Daily Management Review

EU Pressure Reportedly Forces UK To Bow Down, Could Agree To Pay £50bn For Brexit Divorce


UK has agreed to bow down of EU pressure in regards to more payment for Brexit as it is keen to bring France and Germany to start the negotiations on trade, UK could end up paying £50bn to Brussels.
Even though the British are hopeful that the final net bill would be significantly lower, it has, for now, agreed to make a payment of £89bn for leaving the bloc which is a gross financial settlement. This has been possible due to prolonged behind-the-scenes negotiations.
The payments are in lieu of 44 years of accrued bills related to EU’s pending bills. Loans, pension and other liabilities that the UK owes, a senior EU official reportedly told the media. The UK has reportedly agreed to pay up, the official reportedly said.
“We have heard the UK wants to come along with the money,” the official said. “We have understood it covers the liabilities and what we consider the real commitments. But we have to see the fine print.”
While the British government would strive to bring down the bill and the EU leaders are not keen on discussing numbers yet, the bill for the UK would be between £53bn and £58bn (€60bn to €65bn).
Agreement to enhance the amount that the UK would have to pay the EU was reached after Theresa May reportedly made key cabinet ministers fall in line.
December 4 will see the most important Brexit meetings till date between the UK and the EU when May will meet the European commission president, Jean-Claude Juncker. The three Brexit issues that would be on the table would be the divorce bill, the Irish border issue and the protection of the rights of EU citizens. Recommendations on achievement of sufficient progress could be issued by the EU’s chief negotiator, Michel Barnier, on t eh same day of the meeting, if he believes that the meeting’s outcome is favorable to both sides for carrying forward the negotiations.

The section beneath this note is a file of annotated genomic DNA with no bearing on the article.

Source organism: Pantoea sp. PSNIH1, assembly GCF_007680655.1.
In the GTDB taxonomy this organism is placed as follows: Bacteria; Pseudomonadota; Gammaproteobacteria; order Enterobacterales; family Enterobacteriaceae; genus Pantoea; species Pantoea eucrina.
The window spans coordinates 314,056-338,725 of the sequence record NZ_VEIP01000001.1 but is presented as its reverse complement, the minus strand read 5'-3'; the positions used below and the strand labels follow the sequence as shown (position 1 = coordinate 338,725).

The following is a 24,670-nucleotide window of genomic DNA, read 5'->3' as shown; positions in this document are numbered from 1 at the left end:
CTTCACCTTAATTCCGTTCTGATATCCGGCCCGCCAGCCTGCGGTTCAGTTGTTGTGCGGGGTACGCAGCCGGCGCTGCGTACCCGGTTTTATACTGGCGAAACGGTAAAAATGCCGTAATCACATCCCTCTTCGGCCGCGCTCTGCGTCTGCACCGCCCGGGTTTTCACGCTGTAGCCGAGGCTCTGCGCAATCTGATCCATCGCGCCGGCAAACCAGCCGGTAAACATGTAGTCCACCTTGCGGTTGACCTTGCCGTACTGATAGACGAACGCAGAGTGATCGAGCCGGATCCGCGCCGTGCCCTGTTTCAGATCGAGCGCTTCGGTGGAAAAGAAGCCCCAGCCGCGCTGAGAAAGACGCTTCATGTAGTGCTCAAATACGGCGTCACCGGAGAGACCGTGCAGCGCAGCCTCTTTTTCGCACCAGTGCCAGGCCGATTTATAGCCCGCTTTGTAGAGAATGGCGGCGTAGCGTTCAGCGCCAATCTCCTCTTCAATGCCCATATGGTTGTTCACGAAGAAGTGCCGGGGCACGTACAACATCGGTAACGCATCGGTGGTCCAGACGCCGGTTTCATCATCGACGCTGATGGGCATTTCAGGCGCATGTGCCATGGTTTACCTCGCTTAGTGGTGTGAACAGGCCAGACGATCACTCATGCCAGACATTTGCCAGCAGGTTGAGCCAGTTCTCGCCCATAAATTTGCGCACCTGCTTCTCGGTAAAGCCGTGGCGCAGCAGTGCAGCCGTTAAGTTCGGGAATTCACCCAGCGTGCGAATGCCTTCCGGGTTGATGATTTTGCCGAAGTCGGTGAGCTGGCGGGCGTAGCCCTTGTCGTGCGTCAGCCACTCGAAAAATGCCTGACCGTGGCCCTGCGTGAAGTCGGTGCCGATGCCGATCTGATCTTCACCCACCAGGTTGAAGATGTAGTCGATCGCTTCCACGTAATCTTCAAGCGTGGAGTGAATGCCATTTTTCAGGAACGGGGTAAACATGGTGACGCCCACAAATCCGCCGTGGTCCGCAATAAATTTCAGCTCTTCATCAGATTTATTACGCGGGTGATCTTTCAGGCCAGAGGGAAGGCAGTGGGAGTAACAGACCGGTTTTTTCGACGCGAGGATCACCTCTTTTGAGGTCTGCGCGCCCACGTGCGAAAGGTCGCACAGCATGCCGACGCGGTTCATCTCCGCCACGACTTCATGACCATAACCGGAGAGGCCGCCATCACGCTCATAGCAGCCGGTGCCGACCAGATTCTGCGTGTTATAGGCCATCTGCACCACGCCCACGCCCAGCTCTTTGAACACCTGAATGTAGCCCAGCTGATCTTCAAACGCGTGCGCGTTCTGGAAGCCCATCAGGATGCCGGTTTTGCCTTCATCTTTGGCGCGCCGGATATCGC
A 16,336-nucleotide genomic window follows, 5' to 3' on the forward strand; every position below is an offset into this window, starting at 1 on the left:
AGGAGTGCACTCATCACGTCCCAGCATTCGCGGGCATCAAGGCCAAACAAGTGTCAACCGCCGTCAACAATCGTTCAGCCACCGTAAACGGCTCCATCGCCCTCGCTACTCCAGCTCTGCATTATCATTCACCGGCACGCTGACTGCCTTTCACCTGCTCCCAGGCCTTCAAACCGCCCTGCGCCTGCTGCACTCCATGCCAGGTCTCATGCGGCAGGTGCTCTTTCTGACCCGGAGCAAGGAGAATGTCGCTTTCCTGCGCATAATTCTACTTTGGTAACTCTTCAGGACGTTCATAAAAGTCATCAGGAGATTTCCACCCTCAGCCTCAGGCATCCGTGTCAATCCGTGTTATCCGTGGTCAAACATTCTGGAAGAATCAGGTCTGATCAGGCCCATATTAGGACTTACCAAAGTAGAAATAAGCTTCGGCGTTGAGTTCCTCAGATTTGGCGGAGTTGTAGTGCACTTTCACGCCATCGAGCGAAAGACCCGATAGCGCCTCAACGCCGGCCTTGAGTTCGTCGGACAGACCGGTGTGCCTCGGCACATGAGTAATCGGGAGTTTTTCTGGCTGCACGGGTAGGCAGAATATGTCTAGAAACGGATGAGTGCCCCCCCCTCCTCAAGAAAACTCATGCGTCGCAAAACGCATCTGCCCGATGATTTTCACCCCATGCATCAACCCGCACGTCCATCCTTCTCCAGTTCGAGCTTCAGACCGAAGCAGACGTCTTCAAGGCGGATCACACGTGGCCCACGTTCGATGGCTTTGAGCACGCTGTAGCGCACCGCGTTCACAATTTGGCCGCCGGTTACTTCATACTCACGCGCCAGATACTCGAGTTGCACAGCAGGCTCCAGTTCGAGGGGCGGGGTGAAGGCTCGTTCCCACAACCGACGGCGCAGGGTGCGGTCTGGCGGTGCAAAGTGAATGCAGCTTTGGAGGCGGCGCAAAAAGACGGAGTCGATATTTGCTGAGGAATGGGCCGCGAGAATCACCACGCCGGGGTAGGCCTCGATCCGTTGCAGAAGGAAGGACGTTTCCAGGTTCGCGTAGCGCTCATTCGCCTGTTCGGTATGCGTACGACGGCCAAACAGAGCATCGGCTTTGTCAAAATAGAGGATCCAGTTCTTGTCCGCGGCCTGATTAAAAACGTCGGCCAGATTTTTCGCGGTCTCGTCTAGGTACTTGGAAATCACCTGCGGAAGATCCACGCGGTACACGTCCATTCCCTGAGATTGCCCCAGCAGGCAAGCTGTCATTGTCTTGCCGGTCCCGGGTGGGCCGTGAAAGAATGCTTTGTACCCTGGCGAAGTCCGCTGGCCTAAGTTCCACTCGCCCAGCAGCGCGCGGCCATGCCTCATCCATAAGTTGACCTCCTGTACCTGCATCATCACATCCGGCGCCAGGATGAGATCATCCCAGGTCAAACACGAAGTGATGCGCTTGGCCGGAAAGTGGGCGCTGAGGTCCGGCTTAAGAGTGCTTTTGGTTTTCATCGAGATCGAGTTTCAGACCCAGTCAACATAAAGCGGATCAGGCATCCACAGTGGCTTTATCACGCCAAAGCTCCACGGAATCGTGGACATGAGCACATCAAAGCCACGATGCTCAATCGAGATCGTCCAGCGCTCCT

While the ultimate decision would be arrived at by the EU leaders during the meeting of the European council on 14 and 15 December, the recommendations by Barnier for moving ahead with the negotiations would be very important.
“I think we can reach sufficient progress, but again we haven’t seen anything on paper yet, so I am always extremely cautious,” said the EU official.
Now since there are signals that the money issue is settled, the Irish border issue becomes the most touchy one in the Brexit negotiations. Whether a call to refuse sufficient progress on Barnier would be made by the Irish government to hold up the talks is yet to become clear. “There are lots of different signals coming about the possibility of an Irish veto,” one EU diplomat reportedly said. “As things stand now, I’d say we have 50/50 chance of that happening.”
One senior diplomat reportedly told the media: “The divorce bill should be fine now. That was the big issue. And then it wasn’t. The border is the big worry. And I don’t know how they can square that circle. That is the big one now and it is up to the Irish to decide.”

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